It’s a debate that’s raged for years in health circles – which is worse, fat or sugar?
In the late 20th century and early 2000s, fat was reviled after being regularly linked to heart disease and high cholesterol.
But more recent research has shown that sugar is the enemy, with high-fat diets like keto earning praise from the scientific community.
A new study claims to have put the debate to the ultimate test – by studying which kills you faster, a high-fat or high-carb diet.
Researchers have found that a low-fat diet can significantly extend a person’s lifespan, while low-carb diets actually increase the risk of premature death (file photo)
Researchers have found that adopting a low-fat diet can reduce the risk of death by up to 34% each year. Meanwhile, low-carb diets increased mortality risk by up to 38%.
“Our results support the importance of maintaining a healthy LFD with less saturated fat for preventing all-cause and cause-specific mortality in middle-aged and older people,” the researchers wrote.
“In this study, all scores (low-fat diet) were associated with lower total mortality, indicating remarkable health benefits of reducing dietary fat to regain health.
“Our results were similar to those of several previous large-scale prospective cohort studies and randomized controlled trials, which also suggested reductions in dietary saturated fat.”
In their research, published Wednesday in the Journal of Internal Medicine, researchers from Harvard University, in Cambridge, Massachusetts, and Tulane University, in New Orleans, Louisiana, teamed up with Chinese scientists.
They collected data going back to the 1990s on 371,159 Americans, aged 50 to 71 at the start of the study.
Using the NIH-AARP Diet and Health Study, a survey launched in 1995 to assess links between diet and chronic disease in older adults, they looked for links between diet and lifespan.
In the survey, participants were asked how often they ate 124 different foods.
Using this information, the researchers calculated how often a person ate carbohydrates and fats.
Participants were divided into groups, with the 20% who ate the least carbs placed in a control group and compared to the 20% whose diet had the most carbs.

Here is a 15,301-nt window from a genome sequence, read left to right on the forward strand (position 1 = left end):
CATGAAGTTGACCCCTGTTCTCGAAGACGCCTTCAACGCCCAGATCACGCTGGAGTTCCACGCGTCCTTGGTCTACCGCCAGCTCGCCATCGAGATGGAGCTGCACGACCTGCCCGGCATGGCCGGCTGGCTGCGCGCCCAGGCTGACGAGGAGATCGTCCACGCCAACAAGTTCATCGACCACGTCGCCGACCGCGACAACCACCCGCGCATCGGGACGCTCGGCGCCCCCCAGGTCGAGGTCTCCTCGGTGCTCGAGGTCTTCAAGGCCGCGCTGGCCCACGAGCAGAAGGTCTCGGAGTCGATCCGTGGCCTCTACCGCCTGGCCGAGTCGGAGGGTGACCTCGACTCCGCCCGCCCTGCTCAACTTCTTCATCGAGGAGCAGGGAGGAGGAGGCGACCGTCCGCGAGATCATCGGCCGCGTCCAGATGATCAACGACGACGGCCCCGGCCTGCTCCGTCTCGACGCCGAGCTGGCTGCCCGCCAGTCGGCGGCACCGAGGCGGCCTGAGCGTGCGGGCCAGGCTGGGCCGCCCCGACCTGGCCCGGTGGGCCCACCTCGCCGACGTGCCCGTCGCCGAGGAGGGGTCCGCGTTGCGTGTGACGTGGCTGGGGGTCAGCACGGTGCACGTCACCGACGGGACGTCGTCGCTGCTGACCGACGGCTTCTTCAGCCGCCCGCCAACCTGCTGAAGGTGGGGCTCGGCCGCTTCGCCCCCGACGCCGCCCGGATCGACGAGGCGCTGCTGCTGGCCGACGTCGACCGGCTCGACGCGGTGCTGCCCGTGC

Going further, they categorized people as having a “healthy” or “unhealthy” low-fat or low-carb diet based on whether they got food from “high” or “low” quality sources.
For example, someone on a low-fat diet who ate lots of lean meat and vegetables would be on a “healthy” diet, while someone who ate refined sugars and processed foods was considered to have an “unhealthy” diet. .
They found that people who followed a low-fat diet, whether healthy or not, significantly reduced their risk of premature death, compared to people who followed a high-fat diet.
The risk of dying from any cause each year was down 21% for people on a low-fat diet. If it was a healthy diet, the risk of death dropped by 34%.
Those on an unhealthy low-fat diet still reduced their mortality risk by eight percent compared to their peers on an unhealthy, high-fat diet.
Meanwhile, following a low-carb diet was a pathway to an early death. People following a keto-like diet were 28% more likely to die from any cause compared to their high-carb peers.
Participants on an unhealthy low-carb diet increased their mortality risk by 38% each year.
Low-fat diets have long been favorites of people trying to lose weight and improve their overall health.
These diets will focus on eating fruits, vegetables, and lean meats while cutting out fatty oils.
Saturated and trans fats were particularly marked as being to be avoided. The former is often found in red meat, butter, cheese, and whole milk. The latter is common in processed and fried foods.
However, there are healthy fats. Monounsaturated and polyunsaturated fats found in olive oil, fish, and nuts are known to help maintain cholesterol levels and improve brain health.
Fat can also be used as an energy source for the body, with some claiming that it is healthier to train the body to use it as a primary energy source.
This has led to the rise of ketogenic diets, also known as “keto”.
The first to gain prominence was the Atkins diet, developed by cardiologist Robert Atkins in the 1960s.
These diets severely limit the number of carbohydrates a person consumes and instead consume large amounts of protein and fat.
People on keto will drop sugars, breads, and starches such as potatoes and broccoli, and other carbohydrate-rich foods.
Instead, their diet will consist of meat, eggs, dairy products, and leafy green vegetables.
While keto has won high profile endorsers, such as NBA star LeBron James and beauty mogul Kim Kardashian, it has also had many skeptics.